Safe harbor retirement plan for 2021
Now is the time to take action if you wish to implement a new safe harbor 401(k) plan or make changes to your existing safe harbor structure for 2021. To satisfy the participant notice requirements, companies should install or amend calendar-year plans by the end of November. If your plan has historically struggled to pass its annual compliance test, a safe harbor plan may be an appropriate solution for you.
2021 limits – retirement plan sponsor notice
The IRS announced that the 2021 retirement plan limits for 401(k) deferrals ( $19,500) and catch-up contributions ($6,500) remain unchanged. The eligible compensation limit increases to $290,000, up from $285,000 in 2020. The compensation threshold to determine highly compensated employees remains unchanged at $130,000. To read the IRS notice, click here.
Small mistakes can create big headaches in retirement plans
Pay close attention to simple payroll processing errors, such as:
- Utilizing the wrong compensation numbers to compute the employer match (including or excluding incorrect pay codes);
- Mishandling eligibility for rehired employees;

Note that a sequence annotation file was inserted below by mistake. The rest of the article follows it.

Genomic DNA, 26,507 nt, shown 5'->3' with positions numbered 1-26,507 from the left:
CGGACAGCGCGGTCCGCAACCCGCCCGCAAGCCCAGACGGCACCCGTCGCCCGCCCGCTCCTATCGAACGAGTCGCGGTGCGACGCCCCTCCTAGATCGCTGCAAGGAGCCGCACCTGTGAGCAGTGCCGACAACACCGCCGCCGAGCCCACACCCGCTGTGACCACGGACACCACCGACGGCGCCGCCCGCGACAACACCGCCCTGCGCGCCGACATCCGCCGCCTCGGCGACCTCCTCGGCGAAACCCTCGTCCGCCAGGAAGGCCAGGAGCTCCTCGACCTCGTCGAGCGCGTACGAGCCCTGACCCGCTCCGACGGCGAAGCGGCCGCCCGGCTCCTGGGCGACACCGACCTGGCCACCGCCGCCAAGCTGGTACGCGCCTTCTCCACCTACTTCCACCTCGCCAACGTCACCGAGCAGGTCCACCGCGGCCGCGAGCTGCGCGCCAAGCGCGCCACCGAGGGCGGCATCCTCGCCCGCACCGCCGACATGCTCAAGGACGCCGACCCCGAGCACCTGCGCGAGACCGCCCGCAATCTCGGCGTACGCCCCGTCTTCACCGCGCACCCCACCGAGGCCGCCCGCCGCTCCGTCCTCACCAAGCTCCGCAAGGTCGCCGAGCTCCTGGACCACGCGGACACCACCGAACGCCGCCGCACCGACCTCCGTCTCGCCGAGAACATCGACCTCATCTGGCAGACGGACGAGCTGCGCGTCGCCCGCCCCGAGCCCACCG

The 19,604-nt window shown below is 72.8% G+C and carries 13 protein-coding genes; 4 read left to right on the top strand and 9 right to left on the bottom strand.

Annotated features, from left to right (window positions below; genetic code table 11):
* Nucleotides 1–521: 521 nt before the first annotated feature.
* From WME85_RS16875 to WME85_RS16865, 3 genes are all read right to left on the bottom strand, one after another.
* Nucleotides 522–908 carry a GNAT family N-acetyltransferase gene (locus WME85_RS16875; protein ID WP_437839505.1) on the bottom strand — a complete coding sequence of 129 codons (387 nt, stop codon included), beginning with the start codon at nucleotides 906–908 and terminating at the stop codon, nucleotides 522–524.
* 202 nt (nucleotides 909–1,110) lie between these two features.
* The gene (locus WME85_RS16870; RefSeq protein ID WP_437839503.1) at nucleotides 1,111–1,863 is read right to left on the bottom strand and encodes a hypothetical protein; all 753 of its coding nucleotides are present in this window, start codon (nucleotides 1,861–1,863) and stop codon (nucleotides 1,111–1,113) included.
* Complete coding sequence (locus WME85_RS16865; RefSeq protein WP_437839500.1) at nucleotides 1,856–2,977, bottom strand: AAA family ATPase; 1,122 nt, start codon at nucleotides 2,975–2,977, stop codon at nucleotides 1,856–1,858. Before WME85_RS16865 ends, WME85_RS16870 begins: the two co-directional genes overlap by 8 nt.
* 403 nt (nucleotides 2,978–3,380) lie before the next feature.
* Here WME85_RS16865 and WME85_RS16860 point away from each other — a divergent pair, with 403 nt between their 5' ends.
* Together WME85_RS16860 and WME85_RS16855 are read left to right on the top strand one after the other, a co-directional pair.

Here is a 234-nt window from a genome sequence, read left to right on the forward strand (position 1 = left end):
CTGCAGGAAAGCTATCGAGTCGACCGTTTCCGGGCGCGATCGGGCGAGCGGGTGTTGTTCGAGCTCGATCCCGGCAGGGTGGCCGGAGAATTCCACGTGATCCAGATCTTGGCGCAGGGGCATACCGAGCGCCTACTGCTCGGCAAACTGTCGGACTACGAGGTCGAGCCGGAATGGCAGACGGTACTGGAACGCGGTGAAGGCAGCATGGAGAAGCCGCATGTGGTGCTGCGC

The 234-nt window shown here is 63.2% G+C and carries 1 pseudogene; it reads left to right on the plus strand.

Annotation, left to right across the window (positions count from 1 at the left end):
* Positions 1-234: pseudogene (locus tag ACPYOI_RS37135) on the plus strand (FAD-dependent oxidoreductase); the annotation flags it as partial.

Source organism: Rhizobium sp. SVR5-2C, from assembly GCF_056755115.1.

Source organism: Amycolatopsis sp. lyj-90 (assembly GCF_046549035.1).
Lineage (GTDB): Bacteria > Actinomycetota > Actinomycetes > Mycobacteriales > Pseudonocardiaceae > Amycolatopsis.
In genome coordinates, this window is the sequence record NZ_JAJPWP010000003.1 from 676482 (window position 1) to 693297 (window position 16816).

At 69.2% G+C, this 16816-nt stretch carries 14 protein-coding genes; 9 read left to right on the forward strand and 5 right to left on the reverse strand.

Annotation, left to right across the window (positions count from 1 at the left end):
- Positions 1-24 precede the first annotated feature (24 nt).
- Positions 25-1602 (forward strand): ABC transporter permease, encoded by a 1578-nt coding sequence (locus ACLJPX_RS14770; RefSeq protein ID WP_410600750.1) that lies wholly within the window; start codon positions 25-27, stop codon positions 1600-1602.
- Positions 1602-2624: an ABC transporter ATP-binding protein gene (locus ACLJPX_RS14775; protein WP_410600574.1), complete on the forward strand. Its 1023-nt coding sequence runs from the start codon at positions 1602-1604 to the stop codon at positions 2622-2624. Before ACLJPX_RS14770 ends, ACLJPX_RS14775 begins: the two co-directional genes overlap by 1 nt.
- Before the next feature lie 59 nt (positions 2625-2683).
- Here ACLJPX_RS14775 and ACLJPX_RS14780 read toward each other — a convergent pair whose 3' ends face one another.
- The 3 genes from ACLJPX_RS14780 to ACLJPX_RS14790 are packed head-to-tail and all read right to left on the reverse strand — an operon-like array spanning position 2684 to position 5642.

- Improperly excluding employees from the plan who should be allowed to participate (hint: pay close attention to temporary, seasonal and part-time employees).
- Failing to withhold deferrals from bonus checks; and
- Withholding deferrals out of severance payments.
Review your plan provisions with your payroll administrator to ensure that your plan is operating in compliance with its terms.
Be careful with ESG investments
The Department of Labor finalized a rule which makes it more difficult for plan sponsors to utilize Environmental, Social and Governance (ESG) investments in their retirement plans. The rule requires plan sponsors to evaluate investments based solely on their financial factors, including risk and return characteristics, and states that plan sponsors may not sacrifice investment returns or take additional investment risk to promote non-financial goals.
If you hold ESG investments in your plan or have questions about any of the topics covered in this article, please contact us.